By Sarah Gillespie (Guest Contributor)
Mid-nineteenth-century American society liked to tout its eagerness to embrace the new. The term “go-ahead” was often shorthand to indicate the nation’s forward-looking character, as when Samuel F. B. Morse remarked upon his telegraph: “There is more of the ‘Go-ahead’ character with [Americans], suited to the character of the electro-magnetic telegraph.” Despite Americans’ belief in their own progressiveness with regard to new technologies, the French invention of the daguerreotype (one of the first photographic processes) was initially met with uncertainty, skepticism, and wariness on the part of Americans.
Perhaps it was due to the aura of the supernatural around the radical idea of a reflection being captured and held. The operator had the slight aura of a conjurer, disappearing behind a curtain before emerging to reveal, as if by magic, the image floating upon the silvered, finished plate. A magazine called The Pathfinder exclaimed: “When [the daguerreotype was] first announced, most persons imagined it to be a delusion. It seemed at the time utterly incredible.” A group of artists in Philadelphia, upon reading an early letter describing the new process, mocked the idea: “[The letter] was received with considerable ridicule by most present. After the discussion the consensus of the meeting was that they could believe Herschel’s moon story, but this one—never.” “Herschel’s moon story” was a famous hoax in which a series of newspaper articles falsely attributed to British scientist Sir John Herschel fooled New Yorkers into believing all kinds of fantastic creatures lived on the moon, such as men with bat wings. The New York Morning Herald admitted, about the daguerreotype, “I am aware that you will think that this is a second moon hoax, and so I thought till sufficient reasons were adduced, when I was forced to the belief.” Humor was often used to mask this uncertainty about the technology: “Every thing and every body may have to encounter his double every where, most inconveniently.”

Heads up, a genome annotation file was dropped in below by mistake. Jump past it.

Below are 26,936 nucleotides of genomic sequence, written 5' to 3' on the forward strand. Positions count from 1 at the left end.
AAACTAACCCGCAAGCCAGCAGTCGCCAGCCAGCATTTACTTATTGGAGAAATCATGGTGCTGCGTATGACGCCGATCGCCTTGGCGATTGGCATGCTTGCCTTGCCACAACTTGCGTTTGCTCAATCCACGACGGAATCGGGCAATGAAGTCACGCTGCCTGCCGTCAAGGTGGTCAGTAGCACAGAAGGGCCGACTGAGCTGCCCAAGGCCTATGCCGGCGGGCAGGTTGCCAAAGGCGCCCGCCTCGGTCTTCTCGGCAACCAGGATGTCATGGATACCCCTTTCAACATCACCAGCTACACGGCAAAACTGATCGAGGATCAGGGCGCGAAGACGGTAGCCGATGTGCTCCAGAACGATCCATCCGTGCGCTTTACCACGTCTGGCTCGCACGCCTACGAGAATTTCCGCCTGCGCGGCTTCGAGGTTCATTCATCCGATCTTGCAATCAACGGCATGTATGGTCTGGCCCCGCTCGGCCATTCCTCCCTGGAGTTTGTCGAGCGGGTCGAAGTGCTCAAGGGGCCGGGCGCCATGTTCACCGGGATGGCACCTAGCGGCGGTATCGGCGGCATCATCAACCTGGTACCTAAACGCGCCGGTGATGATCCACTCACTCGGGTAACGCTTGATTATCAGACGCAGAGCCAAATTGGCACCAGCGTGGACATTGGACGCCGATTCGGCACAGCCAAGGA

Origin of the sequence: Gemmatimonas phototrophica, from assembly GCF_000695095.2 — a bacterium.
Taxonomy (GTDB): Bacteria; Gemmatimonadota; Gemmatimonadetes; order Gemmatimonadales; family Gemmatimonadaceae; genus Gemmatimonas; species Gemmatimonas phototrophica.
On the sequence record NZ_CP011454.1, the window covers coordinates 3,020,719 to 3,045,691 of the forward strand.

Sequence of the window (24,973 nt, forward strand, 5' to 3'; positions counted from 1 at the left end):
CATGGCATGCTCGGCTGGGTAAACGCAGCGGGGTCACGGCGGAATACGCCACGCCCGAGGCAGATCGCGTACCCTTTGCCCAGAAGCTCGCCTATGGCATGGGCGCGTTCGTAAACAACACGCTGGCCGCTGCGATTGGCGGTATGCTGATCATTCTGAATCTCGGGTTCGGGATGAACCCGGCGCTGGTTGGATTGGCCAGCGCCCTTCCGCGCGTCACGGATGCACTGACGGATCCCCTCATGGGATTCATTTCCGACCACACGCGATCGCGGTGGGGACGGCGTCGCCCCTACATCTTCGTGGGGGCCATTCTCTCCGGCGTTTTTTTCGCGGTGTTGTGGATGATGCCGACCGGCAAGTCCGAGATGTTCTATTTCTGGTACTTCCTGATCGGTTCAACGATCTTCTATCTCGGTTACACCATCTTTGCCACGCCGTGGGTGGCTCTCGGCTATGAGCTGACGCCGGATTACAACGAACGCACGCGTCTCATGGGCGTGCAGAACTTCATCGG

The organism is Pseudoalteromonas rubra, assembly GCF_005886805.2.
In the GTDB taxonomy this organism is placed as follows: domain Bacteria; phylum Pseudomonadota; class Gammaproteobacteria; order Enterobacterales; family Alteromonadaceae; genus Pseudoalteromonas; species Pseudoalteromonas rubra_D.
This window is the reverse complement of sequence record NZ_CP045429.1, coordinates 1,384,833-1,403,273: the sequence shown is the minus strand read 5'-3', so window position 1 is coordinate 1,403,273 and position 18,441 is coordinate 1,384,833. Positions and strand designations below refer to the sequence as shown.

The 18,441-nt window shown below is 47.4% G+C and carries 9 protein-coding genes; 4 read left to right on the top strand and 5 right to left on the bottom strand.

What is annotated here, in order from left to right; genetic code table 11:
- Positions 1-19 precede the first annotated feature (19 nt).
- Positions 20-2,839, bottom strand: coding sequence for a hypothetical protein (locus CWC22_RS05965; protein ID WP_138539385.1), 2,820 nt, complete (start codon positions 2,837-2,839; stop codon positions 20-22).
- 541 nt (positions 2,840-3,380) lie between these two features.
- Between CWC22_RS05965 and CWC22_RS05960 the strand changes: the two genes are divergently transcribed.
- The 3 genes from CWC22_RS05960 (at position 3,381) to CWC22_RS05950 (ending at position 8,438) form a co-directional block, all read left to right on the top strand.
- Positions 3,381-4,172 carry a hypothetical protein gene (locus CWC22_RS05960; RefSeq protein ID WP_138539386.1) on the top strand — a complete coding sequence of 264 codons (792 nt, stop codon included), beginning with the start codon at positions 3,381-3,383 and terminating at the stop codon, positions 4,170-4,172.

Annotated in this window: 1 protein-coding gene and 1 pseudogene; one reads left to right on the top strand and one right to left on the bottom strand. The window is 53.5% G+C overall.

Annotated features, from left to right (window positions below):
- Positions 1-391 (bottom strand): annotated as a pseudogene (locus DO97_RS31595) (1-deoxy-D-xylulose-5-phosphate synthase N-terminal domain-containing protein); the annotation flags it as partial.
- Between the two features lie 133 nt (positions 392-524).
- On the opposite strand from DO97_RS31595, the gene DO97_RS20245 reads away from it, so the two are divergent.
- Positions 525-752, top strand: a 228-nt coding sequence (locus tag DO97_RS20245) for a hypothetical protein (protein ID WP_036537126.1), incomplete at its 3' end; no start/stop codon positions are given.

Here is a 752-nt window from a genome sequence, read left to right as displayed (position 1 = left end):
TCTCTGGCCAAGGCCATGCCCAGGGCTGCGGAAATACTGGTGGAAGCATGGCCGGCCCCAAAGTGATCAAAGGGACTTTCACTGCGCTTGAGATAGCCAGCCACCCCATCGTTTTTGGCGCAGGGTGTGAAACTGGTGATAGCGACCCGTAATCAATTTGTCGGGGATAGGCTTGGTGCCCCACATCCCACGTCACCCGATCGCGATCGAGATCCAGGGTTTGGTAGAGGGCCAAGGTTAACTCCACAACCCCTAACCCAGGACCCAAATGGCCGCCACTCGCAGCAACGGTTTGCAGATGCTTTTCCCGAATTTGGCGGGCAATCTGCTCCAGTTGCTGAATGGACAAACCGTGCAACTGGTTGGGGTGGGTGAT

Language of the otherworldly is often apparent in early commentaries about the daguerreotype; it was characterized as having “magic power,” and the camera itself was referred to as the “magic box.” In addition, the final image was thought to rarely resemble the subject.
Perhaps, despite their optimism, mid-nineteenth-century Americans were simply overwhelmed with the ever-widening array of rapidly evolving technologies. One of the earliest written descriptions of the daguerreotype, published in the U.S. in April 1839, described a sort of bewilderment around the new medium: “Invention . . . has found out the one new thing under the sun. . . . There is no breathing space—all is one great movement. Where are we going? Who can tell? The phantasmagoria of inventions passes rapidly before us—are we to see them no more?”
Americans eventually overcame their uncertainties regarding the daguerreotype. Indeed, they took ownership of it to the point that by the 1850s they had two journals devoted to the form and bragged that American improvements had earned the daguerreotype the nickname “the American process.”
Sarah Kate Gillespie is curator of American art at the Georgia Museum of Art, University of Georgia. Her book The Early American Daguerreotype: Cross-Currents in Art and Technology was published by MIT Press in 2016. Her next book, Vernacular Modernism: The Photography of Doris Ulmann, will accompany a 2018 exhibition on the photographer.